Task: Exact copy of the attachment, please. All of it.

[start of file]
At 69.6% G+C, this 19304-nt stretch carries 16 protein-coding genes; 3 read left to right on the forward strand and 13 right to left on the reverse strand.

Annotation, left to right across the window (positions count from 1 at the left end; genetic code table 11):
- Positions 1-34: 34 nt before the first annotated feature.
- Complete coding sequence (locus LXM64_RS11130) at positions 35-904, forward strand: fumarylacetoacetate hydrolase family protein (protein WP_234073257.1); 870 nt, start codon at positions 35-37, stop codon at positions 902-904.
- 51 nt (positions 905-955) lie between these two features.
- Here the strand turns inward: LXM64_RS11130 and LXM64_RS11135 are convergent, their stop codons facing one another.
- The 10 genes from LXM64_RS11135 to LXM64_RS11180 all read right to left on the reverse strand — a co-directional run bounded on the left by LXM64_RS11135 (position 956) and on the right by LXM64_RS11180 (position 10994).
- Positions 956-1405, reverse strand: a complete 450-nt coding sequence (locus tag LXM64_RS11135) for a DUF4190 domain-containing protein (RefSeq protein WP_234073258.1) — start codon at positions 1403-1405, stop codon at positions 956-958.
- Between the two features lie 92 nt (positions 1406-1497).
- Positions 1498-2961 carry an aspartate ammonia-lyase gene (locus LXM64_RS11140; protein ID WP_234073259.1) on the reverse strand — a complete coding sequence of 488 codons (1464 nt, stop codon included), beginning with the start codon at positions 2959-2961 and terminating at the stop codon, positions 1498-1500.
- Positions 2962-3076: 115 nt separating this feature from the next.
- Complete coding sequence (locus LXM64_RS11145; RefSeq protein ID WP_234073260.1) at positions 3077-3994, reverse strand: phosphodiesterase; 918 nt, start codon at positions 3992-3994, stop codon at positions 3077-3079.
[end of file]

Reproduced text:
At 69.6% G+C, this 19304-nt stretch carries 16 protein-coding genes; 3 read left to right on the forward strand and 13 right to left on the reverse strand.

Annotation, left to right across the window (positions count from 1 at the left end; genetic code table 11):
- Positions 1-34: 34 nt before the first annotated feature.
- Complete coding sequence (locus LXM64_RS11130) at positions 35-904, forward strand: fumarylacetoacetate hydrolase family protein (protein WP_234073257.1); 870 nt, start codon at positions 35-37, stop codon at positions 902-904.
- 51 nt (positions 905-955) lie between these two features.
- Here the strand turns inward: LXM64_RS11130 and LXM64_RS11135 are convergent, their stop codons facing one another.
- The 10 genes from LXM64_RS11135 to LXM64_RS11180 all read right to left on the reverse strand — a co-directional run bounded on the left by LXM64_RS11135 (position 956) and on the right by LXM64_RS11180 (position 10994).
- Positions 956-1405, reverse strand: a complete 450-nt coding sequence (locus tag LXM64_RS11135) for a DUF4190 domain-containing protein (RefSeq protein WP_234073258.1) — start codon at positions 1403-1405, stop codon at positions 956-958.
- Between the two features lie 92 nt (positions 1406-1497).
- Positions 1498-2961 carry an aspartate ammonia-lyase gene (locus LXM64_RS11140; protein ID WP_234073259.1) on the reverse strand — a complete coding sequence of 488 codons (1464 nt, stop codon included), beginning with the start codon at positions 2959-2961 and terminating at the stop codon, positions 1498-1500.
- Positions 2962-3076: 115 nt separating this feature from the next.
- Complete coding sequence (locus LXM64_RS11145; RefSeq protein ID WP_234073260.1) at positions 3077-3994, reverse strand: phosphodiesterase; 918 nt, start codon at positions 3992-3994, stop codon at positions 3077-3079.